The rise of the on–demand economy has presented difficult questions for both employers and employees. It’s not uncommon to see stories about the series of legal and regulatory challenges Uber is facing. Through all of these legal and moral difficulties, the debate remains the same: Should contractors be considered employees or is the solution to create a third classification of worker?
What would a new classification of worker mean for the on–demand economy in general? I’m supportive of finding a way to ensure that contractors have the same worker protection as employees, and that withholdings like FICA, Medicare, workers comp and others are properly addressed so they don’t become a cost that society must bear.
Any new law passed regarding this topic has the potential for a drastic and severe impact onthe on–demand economy. Requiring 1099 contractors be considered part-time employeeswould create disproportionately high costs for on–demand companies, because no individual company can pay for a full set of benefits based on only a few hours worked.
Furthermore, for each new state in which a company has an employee, a significant workload crops up due to unique laws and withholding and filing requirements.
One of the keys to addressing benefits and protections for on–demand workers is to find a way to differentiate between 1099 contractors who are actually “businesses-with-employees” (i.e., employees for whom they are withholding and filing the full gamut of payroll deductions and protections) and those who are “individuals.”
For this differentiating process to work, there must be a way for companies in theon–demand space to continue to pay vendors who are businesses-with-employee entities without additional deductions, because those vendors are already implementing employer-related deductions. But for truly individual contractors, a standardized system of withholding funds for worker benefits could improve the lives of workers without crushing the companies for which they work.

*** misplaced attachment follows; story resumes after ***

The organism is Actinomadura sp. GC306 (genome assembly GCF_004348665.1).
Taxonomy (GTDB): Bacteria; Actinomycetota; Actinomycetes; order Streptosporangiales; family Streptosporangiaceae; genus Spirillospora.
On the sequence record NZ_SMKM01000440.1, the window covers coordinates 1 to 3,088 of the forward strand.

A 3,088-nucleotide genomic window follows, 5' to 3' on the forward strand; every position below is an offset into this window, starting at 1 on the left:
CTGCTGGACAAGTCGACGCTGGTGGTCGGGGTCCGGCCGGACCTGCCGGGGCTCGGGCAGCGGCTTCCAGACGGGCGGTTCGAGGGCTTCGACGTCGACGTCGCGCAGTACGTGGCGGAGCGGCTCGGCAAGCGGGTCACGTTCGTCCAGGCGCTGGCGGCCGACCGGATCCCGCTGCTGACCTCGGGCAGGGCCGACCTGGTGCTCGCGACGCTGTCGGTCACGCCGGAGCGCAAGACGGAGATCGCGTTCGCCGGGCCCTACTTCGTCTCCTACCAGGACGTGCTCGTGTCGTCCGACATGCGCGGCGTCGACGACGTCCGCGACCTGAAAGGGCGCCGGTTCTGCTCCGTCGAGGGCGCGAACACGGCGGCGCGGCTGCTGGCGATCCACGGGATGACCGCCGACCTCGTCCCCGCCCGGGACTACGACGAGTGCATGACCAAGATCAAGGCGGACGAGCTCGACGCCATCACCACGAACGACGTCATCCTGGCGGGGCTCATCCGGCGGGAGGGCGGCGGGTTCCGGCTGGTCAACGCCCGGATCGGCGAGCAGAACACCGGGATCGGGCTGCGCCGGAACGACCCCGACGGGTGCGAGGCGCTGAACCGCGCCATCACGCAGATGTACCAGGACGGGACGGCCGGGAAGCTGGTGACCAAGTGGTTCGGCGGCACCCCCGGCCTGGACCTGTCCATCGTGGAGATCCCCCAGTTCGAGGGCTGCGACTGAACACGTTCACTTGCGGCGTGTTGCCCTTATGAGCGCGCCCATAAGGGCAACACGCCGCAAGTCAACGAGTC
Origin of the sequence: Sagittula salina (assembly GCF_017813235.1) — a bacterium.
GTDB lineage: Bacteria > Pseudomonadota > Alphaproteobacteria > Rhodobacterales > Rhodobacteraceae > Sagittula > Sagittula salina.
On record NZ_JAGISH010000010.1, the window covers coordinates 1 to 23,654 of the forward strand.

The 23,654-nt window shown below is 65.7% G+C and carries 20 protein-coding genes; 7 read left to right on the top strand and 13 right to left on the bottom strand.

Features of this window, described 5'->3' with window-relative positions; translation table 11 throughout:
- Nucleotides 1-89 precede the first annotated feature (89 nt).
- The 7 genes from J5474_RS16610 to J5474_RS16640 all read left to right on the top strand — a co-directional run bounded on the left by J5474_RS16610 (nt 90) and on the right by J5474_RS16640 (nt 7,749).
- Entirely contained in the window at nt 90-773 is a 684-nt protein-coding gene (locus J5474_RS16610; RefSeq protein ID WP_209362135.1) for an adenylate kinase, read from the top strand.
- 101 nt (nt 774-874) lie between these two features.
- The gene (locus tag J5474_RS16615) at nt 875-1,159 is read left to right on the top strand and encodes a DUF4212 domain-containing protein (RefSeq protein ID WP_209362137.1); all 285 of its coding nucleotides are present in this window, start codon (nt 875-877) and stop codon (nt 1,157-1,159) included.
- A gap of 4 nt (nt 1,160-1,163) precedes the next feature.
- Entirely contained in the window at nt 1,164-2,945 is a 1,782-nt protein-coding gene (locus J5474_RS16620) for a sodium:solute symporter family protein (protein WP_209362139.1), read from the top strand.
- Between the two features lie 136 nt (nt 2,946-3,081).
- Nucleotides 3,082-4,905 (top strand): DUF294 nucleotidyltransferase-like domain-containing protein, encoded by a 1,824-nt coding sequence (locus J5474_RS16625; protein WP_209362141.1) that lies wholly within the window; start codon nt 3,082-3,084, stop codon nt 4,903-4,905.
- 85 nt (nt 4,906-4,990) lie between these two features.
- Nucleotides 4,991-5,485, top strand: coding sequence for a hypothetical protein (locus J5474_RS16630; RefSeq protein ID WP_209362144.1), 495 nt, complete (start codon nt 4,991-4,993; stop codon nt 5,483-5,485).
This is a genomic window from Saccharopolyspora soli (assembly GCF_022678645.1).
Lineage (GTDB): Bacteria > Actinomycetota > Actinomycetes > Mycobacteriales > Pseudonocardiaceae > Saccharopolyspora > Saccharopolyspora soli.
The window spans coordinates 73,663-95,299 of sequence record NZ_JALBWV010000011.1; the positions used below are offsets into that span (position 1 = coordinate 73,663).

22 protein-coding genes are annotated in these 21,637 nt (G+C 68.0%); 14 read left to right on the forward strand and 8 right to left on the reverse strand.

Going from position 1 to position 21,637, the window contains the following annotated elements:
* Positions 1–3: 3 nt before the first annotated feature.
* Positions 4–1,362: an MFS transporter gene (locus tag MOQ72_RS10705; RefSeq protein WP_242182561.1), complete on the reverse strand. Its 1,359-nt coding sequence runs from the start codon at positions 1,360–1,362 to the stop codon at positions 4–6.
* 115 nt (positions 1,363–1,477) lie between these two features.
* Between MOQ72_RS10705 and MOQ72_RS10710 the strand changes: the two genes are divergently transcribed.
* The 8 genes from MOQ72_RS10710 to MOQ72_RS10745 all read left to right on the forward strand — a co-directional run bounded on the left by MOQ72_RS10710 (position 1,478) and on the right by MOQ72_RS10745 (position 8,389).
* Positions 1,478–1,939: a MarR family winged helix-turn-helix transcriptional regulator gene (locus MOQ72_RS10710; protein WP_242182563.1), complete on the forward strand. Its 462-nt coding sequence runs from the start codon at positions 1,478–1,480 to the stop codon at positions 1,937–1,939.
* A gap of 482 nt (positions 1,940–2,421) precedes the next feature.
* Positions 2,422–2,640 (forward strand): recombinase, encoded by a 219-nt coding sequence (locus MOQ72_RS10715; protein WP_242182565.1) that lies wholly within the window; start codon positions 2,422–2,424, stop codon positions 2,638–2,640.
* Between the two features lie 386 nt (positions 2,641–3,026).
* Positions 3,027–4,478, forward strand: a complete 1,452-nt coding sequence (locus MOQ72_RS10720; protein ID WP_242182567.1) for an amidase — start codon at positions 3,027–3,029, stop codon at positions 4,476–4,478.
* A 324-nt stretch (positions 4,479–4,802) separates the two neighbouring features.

Rather than create a new class of worker, efforts should focus on enabling individual contractors to earn benefits on a prorated basis. The real crux of the problem is that for most benefits in question (e.g., health care, paid time off, etc.), there is currently no way to add these services on an hourly basis.
If benefits can be earned based on an hourly withholding, with a simple nationally standardized implementation, negative impact on the on–demand industry can be minimized and the benefits to this emerging category of contractor can be maximized.
My on–demand company works with thousands of independent lawn-care contractors across the U.S., and is comprised of half businesses-with-employees and half independent contractors. Our businesses-with-employees contractors already have general liability insurance and workers comp for their employees, but many individual contractors came to us without those protections in place.
We found a way to offer general liability and accidental occupational insurance (similar to workers comp) to independent contractors on a per-job basis, with a small withholding to pay for the benefits. This type of approach — covering benefits for the truly individual contractor with a per-job or per-hour withholding — is a way to level the playing field and giveon–demand workers a way to earn benefits and protections without disrupting the emergingon–demand economy.
The worker classification for addressing these issues already exists: the 1099 independent contractor. Whether or not a new worker class is created, the eventual solution should address the issue at the heart of the matter — enabling on–demand workers to earn benefits by the hour, with a standardized hourly pro-rata withholding that all on–demand companies can implement equally.